By Janet McAfee

The vast majority of dogs adopted from shelters are happy, well adjusted, tail wagging canines, instinctively looking forward to their new lives with optimism.  They adjust quickly to their new homes, bond with family members, and are grateful for this second chance.  Dogs live in the moment trusting that things will go well. 

Then there are those dogs who are fearful, with broken spirits and unloved souls.  You can see the sadness in their frozen stares and stiff bodies which are unresponsive to touch.  These are the dogs who have suffered massive neglect and abuse.  I can tell within minutes if a dog has been abused, and he may communicate the type of abuse suffered with his body language.  

The small cream colored terrier was frozen, as if imbedded in the concrete, on a kennel floor at the Coachella Valley Animal Campus, our county shelter in Thousand Palms.  She was shaking, hyperventilating laboriously, and would not move. A small black puppy scurried around the cream colored terrier. They were kennelmates in the isolation area in the back of the shelter where the dogs are labeled “rescue only”.  I rescued both dogs for Loving All Animals, vowing they would have a better home the next time.

We named the frightened pup Cassie.  We bathed her stiff shaking body, had her microchipped, and readied her for a foster home.  It broke my heart seeing how she continued to tremble as I delivered her to a foster home.   

Foster parent Brigit Hartop recalls, “Cassie entered my home as a shaking, hyperventilating little mound of curly fur, a little soul who first refused to leave her cage.  She wouldn’t move or stop panting, and her big brown eyes were constantly glazed over…Soon she began to wag her tail ever so slightly, and wink with her eyes, each time I waved to her or blew a kiss.  On the second day, she stopped panting and ate some softened food I placed in front of her.”  Soon, Cassie quietly joined Brigit, tiptoeing carefully, and her eyes began to show emotion and even sparkle.  Brigit coaxed her up onto the bed, and she came alive, running and exploring, experiencing the joy of being a dog.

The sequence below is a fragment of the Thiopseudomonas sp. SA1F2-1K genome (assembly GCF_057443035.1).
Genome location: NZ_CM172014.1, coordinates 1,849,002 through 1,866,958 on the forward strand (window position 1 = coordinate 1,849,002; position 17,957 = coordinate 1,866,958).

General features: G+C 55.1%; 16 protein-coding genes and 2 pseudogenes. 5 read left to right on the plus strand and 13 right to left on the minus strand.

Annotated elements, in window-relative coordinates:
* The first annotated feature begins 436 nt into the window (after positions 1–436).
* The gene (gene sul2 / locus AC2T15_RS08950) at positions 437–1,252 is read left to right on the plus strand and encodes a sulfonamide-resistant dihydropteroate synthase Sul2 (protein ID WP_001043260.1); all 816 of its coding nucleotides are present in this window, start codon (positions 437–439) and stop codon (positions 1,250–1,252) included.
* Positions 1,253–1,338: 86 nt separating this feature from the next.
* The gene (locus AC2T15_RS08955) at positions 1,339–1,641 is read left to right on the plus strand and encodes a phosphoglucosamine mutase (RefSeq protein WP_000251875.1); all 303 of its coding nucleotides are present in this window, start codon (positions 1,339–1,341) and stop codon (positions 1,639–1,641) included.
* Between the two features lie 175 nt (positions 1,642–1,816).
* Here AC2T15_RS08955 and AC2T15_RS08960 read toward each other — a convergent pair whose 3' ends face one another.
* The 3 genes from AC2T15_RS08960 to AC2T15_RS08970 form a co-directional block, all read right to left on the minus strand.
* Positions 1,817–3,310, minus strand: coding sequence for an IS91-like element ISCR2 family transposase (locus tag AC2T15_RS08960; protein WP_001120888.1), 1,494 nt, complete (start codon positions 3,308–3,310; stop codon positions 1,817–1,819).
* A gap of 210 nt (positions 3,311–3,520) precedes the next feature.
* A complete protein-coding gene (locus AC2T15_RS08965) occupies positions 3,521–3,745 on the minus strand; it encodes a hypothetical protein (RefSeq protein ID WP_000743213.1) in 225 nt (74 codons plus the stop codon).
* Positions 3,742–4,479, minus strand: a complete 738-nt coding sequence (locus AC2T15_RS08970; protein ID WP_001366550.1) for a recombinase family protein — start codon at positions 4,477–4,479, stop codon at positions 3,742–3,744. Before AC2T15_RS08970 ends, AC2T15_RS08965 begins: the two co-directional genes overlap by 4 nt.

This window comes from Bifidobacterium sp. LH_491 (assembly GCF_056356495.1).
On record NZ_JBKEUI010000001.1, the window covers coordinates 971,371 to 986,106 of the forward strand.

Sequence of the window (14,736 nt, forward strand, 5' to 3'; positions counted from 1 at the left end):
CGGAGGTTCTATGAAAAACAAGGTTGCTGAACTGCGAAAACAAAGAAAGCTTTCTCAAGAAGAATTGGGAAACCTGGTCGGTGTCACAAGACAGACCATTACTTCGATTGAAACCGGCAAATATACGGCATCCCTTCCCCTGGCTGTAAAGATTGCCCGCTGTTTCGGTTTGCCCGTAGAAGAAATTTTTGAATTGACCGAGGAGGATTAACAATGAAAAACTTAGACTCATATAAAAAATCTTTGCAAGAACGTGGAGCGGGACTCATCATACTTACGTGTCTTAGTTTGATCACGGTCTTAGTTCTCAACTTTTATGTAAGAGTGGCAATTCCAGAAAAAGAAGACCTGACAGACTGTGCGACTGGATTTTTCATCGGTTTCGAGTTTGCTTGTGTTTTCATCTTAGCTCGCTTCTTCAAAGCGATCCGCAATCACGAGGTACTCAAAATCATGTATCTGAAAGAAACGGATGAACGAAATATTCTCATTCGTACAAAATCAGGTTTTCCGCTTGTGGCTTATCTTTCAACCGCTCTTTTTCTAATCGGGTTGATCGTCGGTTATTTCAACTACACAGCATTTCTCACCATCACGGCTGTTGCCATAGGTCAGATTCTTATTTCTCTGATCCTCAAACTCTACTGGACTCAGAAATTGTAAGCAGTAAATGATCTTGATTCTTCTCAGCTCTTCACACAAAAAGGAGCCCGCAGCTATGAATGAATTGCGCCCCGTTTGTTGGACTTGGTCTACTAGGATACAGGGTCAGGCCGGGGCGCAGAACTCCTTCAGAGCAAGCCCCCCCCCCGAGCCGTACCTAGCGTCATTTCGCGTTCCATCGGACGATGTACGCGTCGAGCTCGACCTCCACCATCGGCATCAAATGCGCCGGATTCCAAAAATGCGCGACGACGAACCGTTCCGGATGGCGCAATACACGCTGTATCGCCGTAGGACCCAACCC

Ed Marrujo saw Cassie’s photo, heard her story, and saw the potential she had to become a wonderful canine companion. Ed is pictured here with Cassie, the dog he renamed Emma. He reports, “She’s come a long way since she first arrived. At first Emma wouldn’t cross the threshold to enter the house, or go from room to room, and she would not go up the stairs.  Now she follows me everywhere.  It’s all a matter of getting a dog to the point of trust so they realize they are loved.  They absolutely know whether someone loves them or not.”

Love conquered Cassie’s fears.  Just as a dog can fill the hole in a human’s heart, a loving human can heal the wounds in a dog’s soul.  Cassie is home at last.  Ed reports Cassie is the perfect little dog, enjoying a life filled with long walks, out of town excursions to the dog beach, and quiet evenings curled up on the couch.  

If you would like to be part of a happy ending for a shelter dog like Cassie, contact the Coachella Valley Animal Campus at (760) 343-3644 for their hours and directions.  Head out to the shelter at 72-050 Pet Land Place in Thousand Palms and meet their wonderful animals seeking forever homes.  Check out their adoptable dogs and cats at www.rcdas.com. The modern building is welcoming, unlike the dark dingy shelters of past decades.

Are you feeling lonely or blue as summer approaches?  Maybe you lost a beloved pet during the past year.  Why not save a shelter pet.  You might end up realizing you are the one who was rescued by a “fur angel”.  Help save more frightened pups like Cassie by becoming a doggie foster parent.  Contact Loving All Animals at (760) 834-7000 to become part of a life-saving foster team.  

Janetmcafee8@gmail.com

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